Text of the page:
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Car theft and violent carjackings continue to happen more frequently than in years past. The pandemic shook up most statistics and even lowered many violent crimes. However, carjackings not only are going up but are going up specifically at the hands of teenagers. Even more, interestingly, most cars are being either crashed or abandoned, giving the distinct feeling to some researchers that many teens may be doing violent carjacking for sport. 

black and white photo of a man with a gun stealing a car
carjacking 1920 | Kirn Vintage Stock/Corbis via Getty Images

Are carjackings going up along with car theft? 

Philadelphia is on track to double its carjackings from last year. Chicago alone had over 1,900 carjackings in 2021, the highest number in decades. And other major cities across the country are seeing similar trends. 

When we say “carjacking,” we mean a car is stolen – often with a weapon – from someone. Car theft typically means stealing an unattended car, at least for the purposes of this piece. 

Why would car thefts and carjackings be on the rise? Well, like nearly everything else these days, these numbers are directly related to the pandemic. Since everyone was home, home robbery rates dropped in 2020. However, carjackings rose. 

Between the economic hardships of the pandemic, the changing car tech, and even something as subtle as an increase in new delivery drivers driving new routes, crime rates are rising. But is there something scarier beneath these more logical explanations? 

Could this jump in carjackings be a game for kids? 

The New York Times reports Tariq Majeed, a 45-year-old father of three and owner of a car detailing business, told NYT that he believes this growing trend of carjacking could be due to a game. 

While working on a customer’s BMW earlier this week, he was confronted by someone with a gun who demanded the BMW’s keys. While trying to comply, the armed figure bashed Majeed with the butt of his pistol, taking the BMW keys as the victim stumbled. Majeed estimates that his attacker couldn’t have been older than a teenager.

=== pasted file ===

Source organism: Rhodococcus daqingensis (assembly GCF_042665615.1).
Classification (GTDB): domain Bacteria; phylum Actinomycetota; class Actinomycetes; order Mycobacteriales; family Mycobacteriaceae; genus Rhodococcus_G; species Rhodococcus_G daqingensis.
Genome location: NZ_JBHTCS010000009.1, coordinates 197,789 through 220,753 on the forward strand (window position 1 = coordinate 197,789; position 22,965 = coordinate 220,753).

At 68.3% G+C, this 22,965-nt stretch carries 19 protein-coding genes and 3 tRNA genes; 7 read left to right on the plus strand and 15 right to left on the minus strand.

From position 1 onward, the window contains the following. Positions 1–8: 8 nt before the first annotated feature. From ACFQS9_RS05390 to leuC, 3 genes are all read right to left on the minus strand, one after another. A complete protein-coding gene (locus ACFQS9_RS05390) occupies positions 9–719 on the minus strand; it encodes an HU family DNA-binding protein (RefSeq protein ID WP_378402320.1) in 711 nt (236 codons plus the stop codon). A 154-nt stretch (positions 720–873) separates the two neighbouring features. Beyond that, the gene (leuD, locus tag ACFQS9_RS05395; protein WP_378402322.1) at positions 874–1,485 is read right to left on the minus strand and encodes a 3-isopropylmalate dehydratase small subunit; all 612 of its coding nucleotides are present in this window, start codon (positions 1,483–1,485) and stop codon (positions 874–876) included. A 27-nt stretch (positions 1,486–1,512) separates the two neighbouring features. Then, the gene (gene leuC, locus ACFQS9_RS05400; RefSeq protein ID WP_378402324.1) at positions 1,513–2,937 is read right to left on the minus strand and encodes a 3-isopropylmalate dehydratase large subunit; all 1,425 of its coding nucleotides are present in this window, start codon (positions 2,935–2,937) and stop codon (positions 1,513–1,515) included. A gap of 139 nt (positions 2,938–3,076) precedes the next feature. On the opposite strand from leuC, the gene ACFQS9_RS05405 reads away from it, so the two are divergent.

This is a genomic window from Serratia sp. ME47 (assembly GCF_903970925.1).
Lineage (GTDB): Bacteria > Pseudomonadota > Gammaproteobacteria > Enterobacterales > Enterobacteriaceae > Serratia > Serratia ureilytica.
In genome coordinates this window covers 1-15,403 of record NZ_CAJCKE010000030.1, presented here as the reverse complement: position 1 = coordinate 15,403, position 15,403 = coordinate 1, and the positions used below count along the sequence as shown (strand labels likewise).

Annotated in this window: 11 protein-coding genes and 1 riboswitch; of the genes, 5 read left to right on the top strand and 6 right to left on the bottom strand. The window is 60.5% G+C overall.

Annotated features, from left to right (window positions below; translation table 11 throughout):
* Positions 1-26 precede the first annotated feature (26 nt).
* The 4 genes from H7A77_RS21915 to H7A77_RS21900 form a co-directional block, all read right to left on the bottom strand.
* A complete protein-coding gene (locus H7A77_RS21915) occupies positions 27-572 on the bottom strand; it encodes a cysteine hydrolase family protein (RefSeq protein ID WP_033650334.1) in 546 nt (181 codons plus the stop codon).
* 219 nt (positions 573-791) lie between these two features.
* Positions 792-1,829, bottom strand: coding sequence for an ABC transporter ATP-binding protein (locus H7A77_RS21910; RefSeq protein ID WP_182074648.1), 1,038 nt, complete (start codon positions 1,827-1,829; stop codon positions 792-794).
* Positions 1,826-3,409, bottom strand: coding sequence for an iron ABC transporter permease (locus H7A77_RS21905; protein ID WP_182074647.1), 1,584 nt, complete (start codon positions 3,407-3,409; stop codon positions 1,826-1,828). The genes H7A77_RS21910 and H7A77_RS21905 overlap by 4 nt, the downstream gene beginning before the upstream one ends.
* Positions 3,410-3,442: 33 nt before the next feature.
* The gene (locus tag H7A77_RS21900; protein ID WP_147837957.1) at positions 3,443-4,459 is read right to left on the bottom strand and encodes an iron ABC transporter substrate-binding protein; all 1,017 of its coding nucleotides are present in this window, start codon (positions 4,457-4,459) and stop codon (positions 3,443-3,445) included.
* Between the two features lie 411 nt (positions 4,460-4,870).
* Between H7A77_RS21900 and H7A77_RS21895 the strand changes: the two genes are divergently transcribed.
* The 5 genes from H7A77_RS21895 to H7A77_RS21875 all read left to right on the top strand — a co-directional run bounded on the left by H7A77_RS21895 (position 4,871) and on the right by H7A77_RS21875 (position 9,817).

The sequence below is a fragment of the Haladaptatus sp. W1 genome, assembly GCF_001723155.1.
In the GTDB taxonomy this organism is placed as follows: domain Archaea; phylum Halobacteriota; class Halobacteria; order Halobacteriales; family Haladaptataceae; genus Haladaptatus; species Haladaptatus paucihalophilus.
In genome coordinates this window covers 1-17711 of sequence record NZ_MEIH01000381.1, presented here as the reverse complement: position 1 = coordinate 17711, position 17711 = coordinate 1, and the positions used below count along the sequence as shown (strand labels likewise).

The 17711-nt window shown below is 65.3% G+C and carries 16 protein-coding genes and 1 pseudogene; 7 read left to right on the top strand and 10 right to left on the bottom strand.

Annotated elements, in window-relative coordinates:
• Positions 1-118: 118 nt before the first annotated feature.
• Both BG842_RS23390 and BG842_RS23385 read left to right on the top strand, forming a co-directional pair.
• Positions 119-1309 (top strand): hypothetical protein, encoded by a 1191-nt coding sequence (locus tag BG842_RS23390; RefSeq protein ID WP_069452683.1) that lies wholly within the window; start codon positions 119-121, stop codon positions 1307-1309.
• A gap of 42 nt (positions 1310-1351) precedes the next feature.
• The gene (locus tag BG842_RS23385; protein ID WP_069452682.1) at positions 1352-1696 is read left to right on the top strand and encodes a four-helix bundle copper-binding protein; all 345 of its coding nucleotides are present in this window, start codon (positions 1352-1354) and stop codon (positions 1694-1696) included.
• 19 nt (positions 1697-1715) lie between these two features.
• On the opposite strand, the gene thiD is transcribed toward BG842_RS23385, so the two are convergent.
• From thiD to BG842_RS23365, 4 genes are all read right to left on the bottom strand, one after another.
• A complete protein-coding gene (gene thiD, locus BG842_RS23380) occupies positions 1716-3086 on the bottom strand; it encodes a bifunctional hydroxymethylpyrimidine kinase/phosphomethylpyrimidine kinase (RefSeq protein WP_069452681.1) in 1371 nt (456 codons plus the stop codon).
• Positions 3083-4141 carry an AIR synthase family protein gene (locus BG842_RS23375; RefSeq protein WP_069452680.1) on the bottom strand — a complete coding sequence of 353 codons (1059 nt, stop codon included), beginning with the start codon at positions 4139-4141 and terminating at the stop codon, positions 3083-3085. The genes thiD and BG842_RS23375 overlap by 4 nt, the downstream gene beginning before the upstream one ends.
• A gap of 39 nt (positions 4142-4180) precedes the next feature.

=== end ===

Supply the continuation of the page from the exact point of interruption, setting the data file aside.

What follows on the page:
After the incident, Majeed called the police, who quickly found the BMW abandoned just a ways down the road. The car’s anti-theft system shut it down, and the young thief just left it and ran. When the police returned the BMW, they told Majeed that they had just returned from another carjacking of a Dodge Durango also left abandoned.

“I honestly believe it’s a game,” Mr. Majeed said. He said that stolen cars used to be stripped down, with the parts sold for cash. Now people are carjacked, and the cars are often found afterward, crashed, or just left on the street. “It’s a game.” 

Carjackers are shockingly young

The part that has researchers worried isn’t just the increase in violent carjackings but the age of the alleged criminals. Kids as young as 11-years-old have been arrested. 

“They are children,” Robert J. Contee III, chief of Washington’s Metropolitan Police Department, said at a news conference in early February about a carjacking task force formed with the police in a neighboring county. “The fact that between Prince George’s County and D.C., we have over 200 young people that committed a carjacking is staggering to me.” 

The New York Times mentions that carjackings are tough crimes to track because they get lumped in with other crimes like assault, theft, or murder. To make matters worse, the arrest rate for carjackings is extremely low, as low as one in eight, as a matter of fact. Reports show that young folks get caught more often than older criminals, so that could affect the optics of it all. 

However, that doesn’t mean young folks aren’t doing the majority of the carjackings per capita. Karl A. Racine, the District of Columbia attorney general, reported that “from 2020 to 2021, his office saw a 60 percent drop in the number of juvenile cases in virtually every category of violent crime.” These numbers were not consistent with carjackings. For these cases, the number of young offenders has tripled. For example, of the 426 carjackings in Washington D.C. in 2021, nearly half of these were committed by people under the age of 18. 

Why are more kids involved in these crimes? 

 The executive director of the nonprofit D.C. Action for Children, Kimberly Perry, says the pandemic hit kids really hard. Between the stress and boredom of it all, she says, “We just plain lost some kids.” 

One 16-year-old boy at E.L. Haynes – a D.C. Charter school – blames the internet saying, “The internet just took over. Everybody tried to go viral, doing stupid stuff.” He went on to say that some kids he knew started jumping into idling cars for a joyride, and then these videos began popping up online.

Before long, “carjacking became a sport,” said one community organizer. “A big bandwagon,” said another. 

“A thrill, almost like a fad,” Warees Majeed said. “When you don’t have activities in their communities, everything’s shut down; young people are going to find a way to entertain themselves. It’s recreation; that’s what it is.”


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